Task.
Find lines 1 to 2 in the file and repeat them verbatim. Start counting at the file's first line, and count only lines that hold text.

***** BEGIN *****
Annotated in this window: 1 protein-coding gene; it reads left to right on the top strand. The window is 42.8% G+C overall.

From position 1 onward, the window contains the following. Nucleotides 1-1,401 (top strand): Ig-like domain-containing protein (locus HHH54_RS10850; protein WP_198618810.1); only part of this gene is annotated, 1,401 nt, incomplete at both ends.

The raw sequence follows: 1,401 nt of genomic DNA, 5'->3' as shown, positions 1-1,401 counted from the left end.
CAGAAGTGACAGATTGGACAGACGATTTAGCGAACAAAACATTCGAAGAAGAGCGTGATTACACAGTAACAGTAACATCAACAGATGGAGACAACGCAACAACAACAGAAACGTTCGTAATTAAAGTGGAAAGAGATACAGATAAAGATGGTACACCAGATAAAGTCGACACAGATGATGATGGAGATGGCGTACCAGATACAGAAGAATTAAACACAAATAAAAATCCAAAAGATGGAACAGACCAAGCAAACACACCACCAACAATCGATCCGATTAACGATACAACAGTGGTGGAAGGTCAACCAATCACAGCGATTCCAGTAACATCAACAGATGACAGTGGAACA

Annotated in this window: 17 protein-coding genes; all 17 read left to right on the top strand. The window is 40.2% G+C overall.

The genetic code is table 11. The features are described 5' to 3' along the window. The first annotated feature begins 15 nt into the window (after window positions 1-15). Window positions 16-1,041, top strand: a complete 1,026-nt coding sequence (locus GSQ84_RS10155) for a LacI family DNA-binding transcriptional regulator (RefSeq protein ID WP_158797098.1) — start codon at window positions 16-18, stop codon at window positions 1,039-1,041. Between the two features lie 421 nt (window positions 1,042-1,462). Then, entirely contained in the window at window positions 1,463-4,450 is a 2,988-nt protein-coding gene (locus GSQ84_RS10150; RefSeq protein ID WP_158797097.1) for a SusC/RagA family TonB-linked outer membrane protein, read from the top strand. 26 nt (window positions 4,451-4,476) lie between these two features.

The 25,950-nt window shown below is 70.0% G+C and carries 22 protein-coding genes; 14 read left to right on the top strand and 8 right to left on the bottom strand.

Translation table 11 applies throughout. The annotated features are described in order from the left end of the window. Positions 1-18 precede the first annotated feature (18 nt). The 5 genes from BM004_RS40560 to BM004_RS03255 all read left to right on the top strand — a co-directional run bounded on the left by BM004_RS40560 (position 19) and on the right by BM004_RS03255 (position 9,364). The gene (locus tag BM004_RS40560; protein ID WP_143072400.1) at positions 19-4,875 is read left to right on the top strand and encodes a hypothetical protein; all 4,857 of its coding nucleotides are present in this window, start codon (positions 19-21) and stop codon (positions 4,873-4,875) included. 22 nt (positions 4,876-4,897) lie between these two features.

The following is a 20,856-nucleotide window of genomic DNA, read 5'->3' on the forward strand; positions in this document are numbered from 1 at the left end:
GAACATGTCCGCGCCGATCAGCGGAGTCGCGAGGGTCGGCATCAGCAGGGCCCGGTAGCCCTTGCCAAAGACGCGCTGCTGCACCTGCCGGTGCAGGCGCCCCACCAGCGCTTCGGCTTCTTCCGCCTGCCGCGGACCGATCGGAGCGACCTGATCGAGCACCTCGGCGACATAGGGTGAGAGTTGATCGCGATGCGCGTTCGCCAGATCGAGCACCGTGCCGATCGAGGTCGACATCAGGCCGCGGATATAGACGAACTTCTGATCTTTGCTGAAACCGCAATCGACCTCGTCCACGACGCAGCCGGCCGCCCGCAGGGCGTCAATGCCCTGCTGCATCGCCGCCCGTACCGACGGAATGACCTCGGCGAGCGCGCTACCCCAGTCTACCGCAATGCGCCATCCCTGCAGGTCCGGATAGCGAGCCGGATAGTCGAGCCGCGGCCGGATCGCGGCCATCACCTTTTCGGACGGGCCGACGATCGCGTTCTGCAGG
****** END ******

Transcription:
Annotated in this window: 1 protein-coding gene; it reads left to right on the top strand. The window is 42.8% G+C overall.

From position 1 onward, the window contains the following. Nucleotides 1-1,401 (top strand): Ig-like domain-containing protein (locus HHH54_RS10850; protein WP_198618810.1); only part of this gene is annotated, 1,401 nt, incomplete at both ends.